COLORADO SPRINGS — On a lawyer’s advice, two sets of metal anti-homeless spikes will be removed from outside the downtown office of Colorado’s senior U.S. Senator, Democrat Michael Bennet, says the building’s landlord.
The spikes, which are fastened into the brick flooring behind a low, curved wall near the doors of Bennet’s Tejon Street office, have been there for about two weeks, says landlord Bruce Mahncke. Mahncke told The Colorado Independent that, at the request of his attorney, he would remove them in the next day or so because of liability concerns — not because anyone from Bennet’s office complained.
The black, medieval-looking metal spikes are there to prevent someone from comfortably lying down out of sight from the public roadway or sidewalk.
“Homeless spikes,” said a passerby in a shirt and tie who noticed a reporter examining them Wednesday morning. On his way into a nearby coffee shop, the man commented that the homeless used to sleep and vomit near the building entrance before the spikes went in.
Senator Bennet’s rented Colorado Springs office is on the ground floor in clear view of the black spikes outside the front window. Located in the upper Tejon Street neighborhood near the campus of Colorado College, the space is a regional office used in Bennet’s capacity as a United States senator; it is not a campaign office. There is another private business office on the opposite side of the Bennet space.
A staffer in Bennet’s Tejon Street office referred questions about the metal spikes to Mahncke.
“We’ve had homeless people that sleep in there and they get up and defecate in there,” Mahncke told The Colorado Independent. “They urinate on the windows at 10 o’clock in the morning. It’s just — it’s a problem. My tenants are having to step over them when they come in and out of the building.”
A maintenance worker responsible for cleaning in the building said that she sometimes had to clean up vomit around the area before the spikes went up. Homelessness in the area is a big problem, she said, and one that’s getting worse. She said perhaps in the spring or summer a big potted plant placed outside the door might keep people from sleeping there.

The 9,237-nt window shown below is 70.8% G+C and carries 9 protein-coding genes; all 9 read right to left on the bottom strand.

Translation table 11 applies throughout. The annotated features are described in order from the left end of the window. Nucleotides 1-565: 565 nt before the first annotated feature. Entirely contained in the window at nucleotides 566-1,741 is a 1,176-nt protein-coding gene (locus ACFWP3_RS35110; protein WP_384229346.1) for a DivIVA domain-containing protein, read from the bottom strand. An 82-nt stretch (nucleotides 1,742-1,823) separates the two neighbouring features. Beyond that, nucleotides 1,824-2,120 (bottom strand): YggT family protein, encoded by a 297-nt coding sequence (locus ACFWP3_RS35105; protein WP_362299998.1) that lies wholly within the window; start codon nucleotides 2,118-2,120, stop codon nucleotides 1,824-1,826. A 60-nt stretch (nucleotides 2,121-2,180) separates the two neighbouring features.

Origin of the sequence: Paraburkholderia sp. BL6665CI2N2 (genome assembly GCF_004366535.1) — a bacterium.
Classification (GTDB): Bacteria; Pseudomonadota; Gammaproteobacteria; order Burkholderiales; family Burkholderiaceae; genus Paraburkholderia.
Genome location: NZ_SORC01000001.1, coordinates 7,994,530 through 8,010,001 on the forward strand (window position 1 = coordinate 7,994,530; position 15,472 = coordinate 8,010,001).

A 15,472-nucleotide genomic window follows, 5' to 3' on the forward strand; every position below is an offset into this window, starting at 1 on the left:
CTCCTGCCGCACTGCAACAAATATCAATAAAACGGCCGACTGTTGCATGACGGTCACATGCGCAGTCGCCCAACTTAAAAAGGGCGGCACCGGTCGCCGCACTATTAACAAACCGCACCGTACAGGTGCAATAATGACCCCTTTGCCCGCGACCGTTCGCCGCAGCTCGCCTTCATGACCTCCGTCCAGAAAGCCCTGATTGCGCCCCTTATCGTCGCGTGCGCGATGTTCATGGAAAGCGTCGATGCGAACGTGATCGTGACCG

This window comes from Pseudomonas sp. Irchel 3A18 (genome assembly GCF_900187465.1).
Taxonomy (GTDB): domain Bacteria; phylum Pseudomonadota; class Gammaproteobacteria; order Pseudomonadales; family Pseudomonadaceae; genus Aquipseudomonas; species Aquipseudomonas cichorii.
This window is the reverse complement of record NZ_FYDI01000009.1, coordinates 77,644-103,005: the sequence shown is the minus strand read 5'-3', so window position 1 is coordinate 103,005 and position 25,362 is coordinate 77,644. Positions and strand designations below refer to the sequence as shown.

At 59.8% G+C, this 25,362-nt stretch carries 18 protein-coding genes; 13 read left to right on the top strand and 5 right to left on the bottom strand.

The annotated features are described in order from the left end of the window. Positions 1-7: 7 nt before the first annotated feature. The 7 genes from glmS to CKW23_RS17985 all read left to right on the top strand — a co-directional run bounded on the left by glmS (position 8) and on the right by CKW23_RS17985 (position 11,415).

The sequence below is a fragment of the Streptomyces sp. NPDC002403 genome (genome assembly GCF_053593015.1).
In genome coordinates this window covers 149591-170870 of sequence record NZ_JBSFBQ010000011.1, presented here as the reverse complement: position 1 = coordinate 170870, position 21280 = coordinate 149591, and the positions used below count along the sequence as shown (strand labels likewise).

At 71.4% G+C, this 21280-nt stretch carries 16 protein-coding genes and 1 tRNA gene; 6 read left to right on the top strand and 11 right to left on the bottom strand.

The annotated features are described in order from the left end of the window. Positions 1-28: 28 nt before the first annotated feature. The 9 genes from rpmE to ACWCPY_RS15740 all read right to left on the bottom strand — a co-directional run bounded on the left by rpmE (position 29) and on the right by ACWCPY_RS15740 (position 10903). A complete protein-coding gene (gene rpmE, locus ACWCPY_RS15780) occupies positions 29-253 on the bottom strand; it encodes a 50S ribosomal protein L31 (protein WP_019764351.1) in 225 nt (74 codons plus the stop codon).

Bennet spokesman Adam Bozzi said the senator hasn’t been to the Colorado Springs office since the spikes went up, and Bennet didn’t know about them. Bozzi said the devices weren’t placed at the request of anyone in the office, and it’s the right decision that they’re going away. He added that a regional director planned to address what could be done about the devices.
Bennet is up for re-election in November. Currently more than a dozen Republicans are running in a primary to face him in the fall.
Homeless deterrent devices like the ones outside Bennet’s office made headlines in 2014 after they started popping up around London. One artist there, Leah Borromeo, turned the metal spikes into an art project. “Spikes do nothing more than shoo the realities of poverty and inequality away from your backyard — so you don’t have to see it or confront what you can do to make things more equal,” Borromeo said at the time.
In Colorado Springs, homelessness has increasingly become a contentious issue for business owners and homeless advocates in the downtown area. Earlier this month, the conservative city council passed an ordinance aimed at preventing people from sitting and lying in public places around the city, such as sidewalks and trails.
That ordinance received heavy pushback from homeless advocates as well as the state chapter of the American Civil Liberties Union. The ACLU has popped the Colorado Springs city government in the recent past for the way it treats the area’s large homeless population, and has gotten results.
“Through geographic restrictions that ban people from downtown and the recently-enacted sit-lie ordinance that makes it a crime to sit, Colorado Springs has been sending a clear message that homeless people are not welcome downtown,” said the ACLU of Colorado’s legal director Mark Silverstein. “In that context, it is especially disappointing to see such a graphic and symbolic rejection of Senator Bennet’s most vulnerable constituents outside of his office.”
The new ordinance in Colorado Springs, called “The Pedestrian Access Act,” goes into affect April 9. A sit-in demonstration is scheduled for that morning in downtown Colorado Springs.
Asked what he’d say to critics of anti-homeless spikes who call their use cruel or brutal, Mahncke said they should try being a landlord.
“I think what the homeless are doing is pretty cold and brutal,” he said.
Photo: Corey Hutchins